Steven (unzeugmatic) wrote,

Drums Along the Minnehaha

To my surprise -- as if I were suddenly transported there through no effort of my own -- I found myself at a Minnesota Freedom Band practice last night. Actually, the band is on summer break, but they agreed to play a small bandshell concert in Edina next Monday. I can pretty much picture how this happened, with a show of hands long enough ago that nobody remembers having committed to this. Playing this concert is, in fact, a good idea for a number of reasons, but the band is pretty depleted in the number of musicians who will be there. Without me, there would be only one other percussionist, which is how I got sucked into doing this.

[Here's the secret to getting me to do something, in case in should ever come up that you need to manipulate me: Convince me that it matters, that I matter, that my presence will make a difference. It's not all that easy to convince me of such a thing, by the way -- actually it's a lot harder than you might think -- but in this case the lone percussionist accidentally stumbled on the key (it was the look in his eye, to tell you the truth).]

The band is playing a set consisting entirely of pieces they worked on for their June concerts, which is how they are getting away with only one rehearsal for this concert. But for me it was a night of sight-reading. I actually love sight-reading, but I was concerned because I haven't played in a few years and besides my eyes aren't what they used to be, particularly in terms of how much light I need to sight-read. But it all went fine, except for a couple of funny little places. Well, funny to me and perhaps to others who've lived back there in the percussion section, and these are definitely only-once things that will not recur in concert:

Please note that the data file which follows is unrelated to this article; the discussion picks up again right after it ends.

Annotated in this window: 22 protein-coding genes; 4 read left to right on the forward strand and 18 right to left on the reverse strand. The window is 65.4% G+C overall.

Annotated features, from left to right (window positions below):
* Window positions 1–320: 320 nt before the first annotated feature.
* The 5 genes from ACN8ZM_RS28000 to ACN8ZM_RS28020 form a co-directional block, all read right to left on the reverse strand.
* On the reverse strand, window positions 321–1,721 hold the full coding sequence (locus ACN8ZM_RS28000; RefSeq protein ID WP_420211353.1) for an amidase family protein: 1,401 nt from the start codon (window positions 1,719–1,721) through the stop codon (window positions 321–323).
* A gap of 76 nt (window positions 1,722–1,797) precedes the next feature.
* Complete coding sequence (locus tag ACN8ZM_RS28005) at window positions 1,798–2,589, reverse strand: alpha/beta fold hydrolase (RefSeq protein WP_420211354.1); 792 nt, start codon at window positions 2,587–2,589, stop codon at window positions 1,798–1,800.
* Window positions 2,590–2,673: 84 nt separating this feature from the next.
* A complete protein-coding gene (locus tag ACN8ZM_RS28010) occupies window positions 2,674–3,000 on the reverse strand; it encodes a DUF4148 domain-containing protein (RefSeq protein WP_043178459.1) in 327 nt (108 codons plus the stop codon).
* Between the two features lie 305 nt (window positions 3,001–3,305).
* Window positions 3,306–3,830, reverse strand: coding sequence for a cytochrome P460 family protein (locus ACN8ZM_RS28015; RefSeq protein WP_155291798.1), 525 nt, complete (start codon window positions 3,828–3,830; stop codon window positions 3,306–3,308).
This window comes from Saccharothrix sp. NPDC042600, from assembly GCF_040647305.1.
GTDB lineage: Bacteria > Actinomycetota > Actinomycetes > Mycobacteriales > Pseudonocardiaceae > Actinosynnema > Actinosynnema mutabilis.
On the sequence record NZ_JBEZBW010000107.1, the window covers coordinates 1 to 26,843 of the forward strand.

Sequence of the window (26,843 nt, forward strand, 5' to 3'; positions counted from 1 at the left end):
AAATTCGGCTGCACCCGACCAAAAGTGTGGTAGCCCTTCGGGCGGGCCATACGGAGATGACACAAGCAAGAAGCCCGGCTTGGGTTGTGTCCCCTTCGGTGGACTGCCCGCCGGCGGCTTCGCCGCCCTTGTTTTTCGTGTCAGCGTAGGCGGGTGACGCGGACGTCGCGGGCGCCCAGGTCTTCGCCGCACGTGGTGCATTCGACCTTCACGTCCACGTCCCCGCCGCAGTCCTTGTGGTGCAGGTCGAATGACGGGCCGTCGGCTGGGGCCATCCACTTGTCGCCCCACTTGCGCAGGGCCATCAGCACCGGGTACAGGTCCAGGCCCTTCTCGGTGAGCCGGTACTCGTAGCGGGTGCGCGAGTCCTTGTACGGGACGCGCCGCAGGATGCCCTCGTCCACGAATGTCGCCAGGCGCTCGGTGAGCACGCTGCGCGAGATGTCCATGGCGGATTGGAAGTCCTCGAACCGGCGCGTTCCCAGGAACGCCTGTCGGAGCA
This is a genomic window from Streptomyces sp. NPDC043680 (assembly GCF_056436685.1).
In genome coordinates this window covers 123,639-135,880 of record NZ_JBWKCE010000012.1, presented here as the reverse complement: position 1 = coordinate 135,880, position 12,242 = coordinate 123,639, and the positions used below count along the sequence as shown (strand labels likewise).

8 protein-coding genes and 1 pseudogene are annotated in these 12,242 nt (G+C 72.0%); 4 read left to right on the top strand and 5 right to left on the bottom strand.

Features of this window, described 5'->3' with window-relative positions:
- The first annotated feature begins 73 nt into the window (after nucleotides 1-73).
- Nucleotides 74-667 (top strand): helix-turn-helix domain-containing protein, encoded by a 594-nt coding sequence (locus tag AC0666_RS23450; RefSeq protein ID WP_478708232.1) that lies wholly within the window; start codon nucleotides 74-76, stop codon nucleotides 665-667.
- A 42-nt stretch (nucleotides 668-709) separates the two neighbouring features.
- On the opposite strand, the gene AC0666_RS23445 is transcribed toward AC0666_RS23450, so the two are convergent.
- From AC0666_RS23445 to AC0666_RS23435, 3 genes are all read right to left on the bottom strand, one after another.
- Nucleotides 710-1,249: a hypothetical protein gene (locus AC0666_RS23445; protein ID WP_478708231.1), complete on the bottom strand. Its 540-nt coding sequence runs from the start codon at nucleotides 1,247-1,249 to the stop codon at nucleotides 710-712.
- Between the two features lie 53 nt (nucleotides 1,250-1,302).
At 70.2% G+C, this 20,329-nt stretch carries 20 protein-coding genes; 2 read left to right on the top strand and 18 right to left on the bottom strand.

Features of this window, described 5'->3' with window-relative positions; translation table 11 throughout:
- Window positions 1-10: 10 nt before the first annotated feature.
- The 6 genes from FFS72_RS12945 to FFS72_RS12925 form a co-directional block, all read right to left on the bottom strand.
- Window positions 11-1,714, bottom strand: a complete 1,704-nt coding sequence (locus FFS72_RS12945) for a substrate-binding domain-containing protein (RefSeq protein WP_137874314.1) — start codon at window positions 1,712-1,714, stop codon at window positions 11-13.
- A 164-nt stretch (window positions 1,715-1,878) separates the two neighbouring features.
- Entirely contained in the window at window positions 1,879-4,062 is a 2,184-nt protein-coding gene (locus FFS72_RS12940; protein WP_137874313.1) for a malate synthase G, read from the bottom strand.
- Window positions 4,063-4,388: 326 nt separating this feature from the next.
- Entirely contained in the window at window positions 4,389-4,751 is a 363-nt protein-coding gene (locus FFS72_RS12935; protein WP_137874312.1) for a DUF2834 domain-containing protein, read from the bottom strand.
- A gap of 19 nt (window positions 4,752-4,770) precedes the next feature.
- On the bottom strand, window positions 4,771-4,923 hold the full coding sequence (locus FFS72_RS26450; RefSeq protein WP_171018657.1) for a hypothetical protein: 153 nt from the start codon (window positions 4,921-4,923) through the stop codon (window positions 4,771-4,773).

- One measure of one piece had a very standard band rhythm: A four-beat measure, the first two beats right on the beat, and the second half of the measure divided into a triplet (one two one-two-three). The triplet notation was in a funny place on my music (it looked to apply to the snare part but not the bass drum part -- percussion music looks like no other music) and I was blithely pounding away oh so proud of my sight-reading when suddenly mid-measure I thought, "Why are there five beats in this measure"? By the time I figured it out we were a couple of measures beyond. This makes me laugh.

- One piece we are playing is a long extended arrangement of Strike up the Band which alternates between 4/4 and cut time -- mostly cut time. So I'm sight-reading my little heart out and continuously on the lookout for this change -- so ready not to miss it that I found it when it wasn't there. What happened was the music went into maestoso while in cut time, and who thinks of maestoso in cut time? So there I am, counting in four, while the rest of the band (and the conductor and the music) is counting in two. It took a bit of time for me to find my way back.

- If the light had been better I actually would have seen that tiny little comma just before the last measure of the Star Spangled Banner and paused along with the conductor instead of hitting my huge big final boom during the dramatic quiet moment.

Ok, I find all this funny. I realize most of you won't see why.

It really was a lot more fun than I feared it would be, and the practice flew by faster than I've ever felt a practice fly.
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